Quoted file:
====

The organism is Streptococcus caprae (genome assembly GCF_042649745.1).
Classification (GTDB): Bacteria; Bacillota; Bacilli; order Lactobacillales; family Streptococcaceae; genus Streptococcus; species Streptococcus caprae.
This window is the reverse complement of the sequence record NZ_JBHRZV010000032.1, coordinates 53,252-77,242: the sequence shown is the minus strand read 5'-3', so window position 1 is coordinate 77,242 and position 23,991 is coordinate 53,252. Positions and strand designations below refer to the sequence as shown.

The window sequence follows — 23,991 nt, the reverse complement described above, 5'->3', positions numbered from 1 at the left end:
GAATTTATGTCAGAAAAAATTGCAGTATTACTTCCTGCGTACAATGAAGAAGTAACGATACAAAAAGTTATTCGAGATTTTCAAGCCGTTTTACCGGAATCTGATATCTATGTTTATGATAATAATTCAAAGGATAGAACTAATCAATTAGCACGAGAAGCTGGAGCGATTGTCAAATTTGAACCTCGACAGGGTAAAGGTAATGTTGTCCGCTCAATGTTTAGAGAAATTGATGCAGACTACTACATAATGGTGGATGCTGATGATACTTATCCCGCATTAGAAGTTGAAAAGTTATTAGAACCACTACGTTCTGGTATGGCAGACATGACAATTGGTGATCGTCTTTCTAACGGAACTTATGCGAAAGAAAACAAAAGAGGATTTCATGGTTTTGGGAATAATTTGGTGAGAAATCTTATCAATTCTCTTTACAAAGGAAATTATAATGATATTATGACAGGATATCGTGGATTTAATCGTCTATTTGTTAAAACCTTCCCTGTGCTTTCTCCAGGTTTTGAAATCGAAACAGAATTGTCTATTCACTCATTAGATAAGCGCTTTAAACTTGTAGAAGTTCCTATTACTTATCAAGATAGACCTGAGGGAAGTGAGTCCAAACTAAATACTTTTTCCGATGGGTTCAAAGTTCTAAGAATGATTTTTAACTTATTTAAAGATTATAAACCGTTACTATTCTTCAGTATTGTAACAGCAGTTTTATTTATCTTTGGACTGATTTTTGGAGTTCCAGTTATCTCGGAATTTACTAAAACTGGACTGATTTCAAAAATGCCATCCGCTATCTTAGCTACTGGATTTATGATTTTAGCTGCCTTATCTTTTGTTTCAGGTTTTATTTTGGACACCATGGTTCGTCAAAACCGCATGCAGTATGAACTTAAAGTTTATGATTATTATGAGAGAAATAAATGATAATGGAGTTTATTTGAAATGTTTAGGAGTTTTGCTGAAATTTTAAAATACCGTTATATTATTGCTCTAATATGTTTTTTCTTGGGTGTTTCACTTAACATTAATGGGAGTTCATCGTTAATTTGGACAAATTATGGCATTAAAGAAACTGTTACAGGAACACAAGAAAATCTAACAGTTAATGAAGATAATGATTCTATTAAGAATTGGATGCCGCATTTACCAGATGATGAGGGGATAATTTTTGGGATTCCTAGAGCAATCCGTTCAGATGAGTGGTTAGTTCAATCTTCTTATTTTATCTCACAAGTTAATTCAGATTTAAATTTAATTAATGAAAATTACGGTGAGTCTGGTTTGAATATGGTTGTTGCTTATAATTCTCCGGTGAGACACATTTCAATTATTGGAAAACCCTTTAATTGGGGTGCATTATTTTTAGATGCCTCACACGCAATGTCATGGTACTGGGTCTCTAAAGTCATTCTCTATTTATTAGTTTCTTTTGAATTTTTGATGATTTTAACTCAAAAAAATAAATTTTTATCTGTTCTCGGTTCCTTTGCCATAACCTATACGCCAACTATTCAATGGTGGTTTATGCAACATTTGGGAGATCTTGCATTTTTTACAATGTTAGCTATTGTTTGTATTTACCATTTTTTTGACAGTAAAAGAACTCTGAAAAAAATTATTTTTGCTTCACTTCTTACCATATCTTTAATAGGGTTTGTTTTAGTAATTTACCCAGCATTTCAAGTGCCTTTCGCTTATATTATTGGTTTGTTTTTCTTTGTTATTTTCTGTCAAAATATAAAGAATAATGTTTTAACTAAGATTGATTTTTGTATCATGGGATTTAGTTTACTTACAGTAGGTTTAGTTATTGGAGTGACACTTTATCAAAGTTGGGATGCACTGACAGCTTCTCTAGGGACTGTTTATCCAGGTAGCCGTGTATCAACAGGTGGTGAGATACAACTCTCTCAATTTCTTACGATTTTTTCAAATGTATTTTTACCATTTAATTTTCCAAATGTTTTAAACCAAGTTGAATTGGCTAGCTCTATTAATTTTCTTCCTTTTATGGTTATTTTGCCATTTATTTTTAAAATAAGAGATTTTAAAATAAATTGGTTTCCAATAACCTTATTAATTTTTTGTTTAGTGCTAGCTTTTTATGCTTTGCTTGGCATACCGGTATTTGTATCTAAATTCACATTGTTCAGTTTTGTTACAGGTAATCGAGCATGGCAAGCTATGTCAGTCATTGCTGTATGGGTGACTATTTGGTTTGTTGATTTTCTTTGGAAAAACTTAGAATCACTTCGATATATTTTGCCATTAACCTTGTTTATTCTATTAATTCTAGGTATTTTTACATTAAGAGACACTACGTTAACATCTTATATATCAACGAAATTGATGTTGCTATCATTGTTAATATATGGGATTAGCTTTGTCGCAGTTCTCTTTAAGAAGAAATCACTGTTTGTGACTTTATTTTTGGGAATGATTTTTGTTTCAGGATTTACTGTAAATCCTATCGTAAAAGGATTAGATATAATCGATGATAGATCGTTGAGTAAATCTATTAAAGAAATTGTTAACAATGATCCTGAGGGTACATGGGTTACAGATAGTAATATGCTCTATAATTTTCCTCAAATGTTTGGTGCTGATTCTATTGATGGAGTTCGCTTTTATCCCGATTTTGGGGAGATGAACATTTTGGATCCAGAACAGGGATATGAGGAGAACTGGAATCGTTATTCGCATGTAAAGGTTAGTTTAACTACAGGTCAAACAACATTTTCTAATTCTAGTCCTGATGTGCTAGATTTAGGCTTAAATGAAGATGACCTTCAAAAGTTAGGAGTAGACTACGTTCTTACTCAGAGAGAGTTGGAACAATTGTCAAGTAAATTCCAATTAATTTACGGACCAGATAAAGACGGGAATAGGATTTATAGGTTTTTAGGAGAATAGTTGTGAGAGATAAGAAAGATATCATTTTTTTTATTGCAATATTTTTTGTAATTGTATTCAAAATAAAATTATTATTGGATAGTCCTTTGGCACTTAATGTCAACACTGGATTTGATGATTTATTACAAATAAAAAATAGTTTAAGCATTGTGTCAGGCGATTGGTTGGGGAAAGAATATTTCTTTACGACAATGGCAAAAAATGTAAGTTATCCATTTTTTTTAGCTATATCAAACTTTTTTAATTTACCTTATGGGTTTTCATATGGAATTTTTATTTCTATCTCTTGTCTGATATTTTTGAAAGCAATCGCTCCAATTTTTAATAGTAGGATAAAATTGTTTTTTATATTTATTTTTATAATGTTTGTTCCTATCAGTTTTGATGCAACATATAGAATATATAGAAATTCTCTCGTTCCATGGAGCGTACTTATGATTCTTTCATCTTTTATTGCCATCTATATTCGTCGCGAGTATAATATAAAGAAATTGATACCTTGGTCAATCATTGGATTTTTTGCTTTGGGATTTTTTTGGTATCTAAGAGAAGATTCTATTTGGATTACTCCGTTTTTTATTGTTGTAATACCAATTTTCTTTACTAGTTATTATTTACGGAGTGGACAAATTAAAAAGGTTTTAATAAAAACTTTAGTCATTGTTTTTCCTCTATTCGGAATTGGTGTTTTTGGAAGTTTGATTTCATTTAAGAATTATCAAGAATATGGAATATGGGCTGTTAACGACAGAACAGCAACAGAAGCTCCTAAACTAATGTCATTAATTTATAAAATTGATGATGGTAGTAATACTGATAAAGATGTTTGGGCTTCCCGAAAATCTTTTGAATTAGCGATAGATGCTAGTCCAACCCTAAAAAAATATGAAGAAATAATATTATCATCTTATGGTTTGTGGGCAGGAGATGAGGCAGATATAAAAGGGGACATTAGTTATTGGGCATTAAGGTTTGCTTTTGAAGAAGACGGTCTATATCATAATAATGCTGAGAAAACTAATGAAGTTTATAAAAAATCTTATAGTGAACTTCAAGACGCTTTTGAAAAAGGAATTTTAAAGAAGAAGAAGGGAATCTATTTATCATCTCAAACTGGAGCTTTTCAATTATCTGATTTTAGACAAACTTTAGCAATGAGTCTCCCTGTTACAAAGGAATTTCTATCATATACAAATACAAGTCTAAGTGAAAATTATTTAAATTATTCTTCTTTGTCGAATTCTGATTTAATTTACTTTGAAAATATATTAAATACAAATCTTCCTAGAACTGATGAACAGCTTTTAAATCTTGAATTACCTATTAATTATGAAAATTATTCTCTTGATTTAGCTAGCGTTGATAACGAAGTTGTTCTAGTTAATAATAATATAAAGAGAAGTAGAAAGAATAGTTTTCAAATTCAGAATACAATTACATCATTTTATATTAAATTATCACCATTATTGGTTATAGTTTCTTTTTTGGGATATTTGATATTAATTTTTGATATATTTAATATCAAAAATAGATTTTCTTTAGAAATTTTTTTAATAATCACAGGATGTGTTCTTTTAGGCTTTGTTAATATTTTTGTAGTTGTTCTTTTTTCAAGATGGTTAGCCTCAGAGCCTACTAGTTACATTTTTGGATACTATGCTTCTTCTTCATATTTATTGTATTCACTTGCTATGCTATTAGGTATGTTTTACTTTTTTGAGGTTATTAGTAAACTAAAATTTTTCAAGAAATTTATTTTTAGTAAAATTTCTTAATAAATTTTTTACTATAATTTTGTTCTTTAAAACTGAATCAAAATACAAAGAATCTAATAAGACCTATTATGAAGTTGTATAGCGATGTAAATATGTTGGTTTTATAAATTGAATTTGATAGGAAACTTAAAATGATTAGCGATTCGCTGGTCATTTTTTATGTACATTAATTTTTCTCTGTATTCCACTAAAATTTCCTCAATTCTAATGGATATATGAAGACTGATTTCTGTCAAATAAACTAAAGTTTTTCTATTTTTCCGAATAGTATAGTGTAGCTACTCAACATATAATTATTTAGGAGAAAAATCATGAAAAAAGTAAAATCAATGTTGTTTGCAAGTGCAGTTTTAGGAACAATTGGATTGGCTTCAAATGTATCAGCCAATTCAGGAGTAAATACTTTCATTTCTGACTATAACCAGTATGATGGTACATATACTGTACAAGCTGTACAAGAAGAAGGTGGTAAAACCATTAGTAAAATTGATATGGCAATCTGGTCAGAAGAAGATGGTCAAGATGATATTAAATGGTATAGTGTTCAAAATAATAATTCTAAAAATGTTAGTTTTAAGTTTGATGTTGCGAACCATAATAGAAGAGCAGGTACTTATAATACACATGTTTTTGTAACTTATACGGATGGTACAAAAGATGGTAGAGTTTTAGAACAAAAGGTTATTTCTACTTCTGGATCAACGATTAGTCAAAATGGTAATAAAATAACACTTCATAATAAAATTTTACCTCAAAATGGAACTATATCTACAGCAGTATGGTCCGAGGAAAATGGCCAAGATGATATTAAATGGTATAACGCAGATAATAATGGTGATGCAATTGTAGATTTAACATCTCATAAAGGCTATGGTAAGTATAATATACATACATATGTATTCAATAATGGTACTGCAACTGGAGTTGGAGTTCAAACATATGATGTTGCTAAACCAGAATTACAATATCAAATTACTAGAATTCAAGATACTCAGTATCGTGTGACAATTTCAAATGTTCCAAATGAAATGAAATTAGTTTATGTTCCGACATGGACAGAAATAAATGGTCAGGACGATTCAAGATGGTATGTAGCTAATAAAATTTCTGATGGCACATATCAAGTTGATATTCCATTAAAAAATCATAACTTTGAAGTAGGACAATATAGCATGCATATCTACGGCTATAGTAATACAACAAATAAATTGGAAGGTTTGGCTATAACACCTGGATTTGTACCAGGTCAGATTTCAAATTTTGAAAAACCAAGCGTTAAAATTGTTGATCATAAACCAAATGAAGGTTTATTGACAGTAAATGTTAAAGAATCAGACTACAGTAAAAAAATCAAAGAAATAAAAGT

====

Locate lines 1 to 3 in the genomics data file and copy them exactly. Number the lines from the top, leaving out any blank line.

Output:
The organism is Streptococcus caprae (genome assembly GCF_042649745.1).
Classification (GTDB): Bacteria; Bacillota; Bacilli; order Lactobacillales; family Streptococcaceae; genus Streptococcus; species Streptococcus caprae.
This window is the reverse complement of the sequence record NZ_JBHRZV010000032.1, coordinates 53,252-77,242: the sequence shown is the minus strand read 5'-3', so window position 1 is coordinate 77,242 and position 23,991 is coordinate 53,252. Positions and strand designations below refer to the sequence as shown.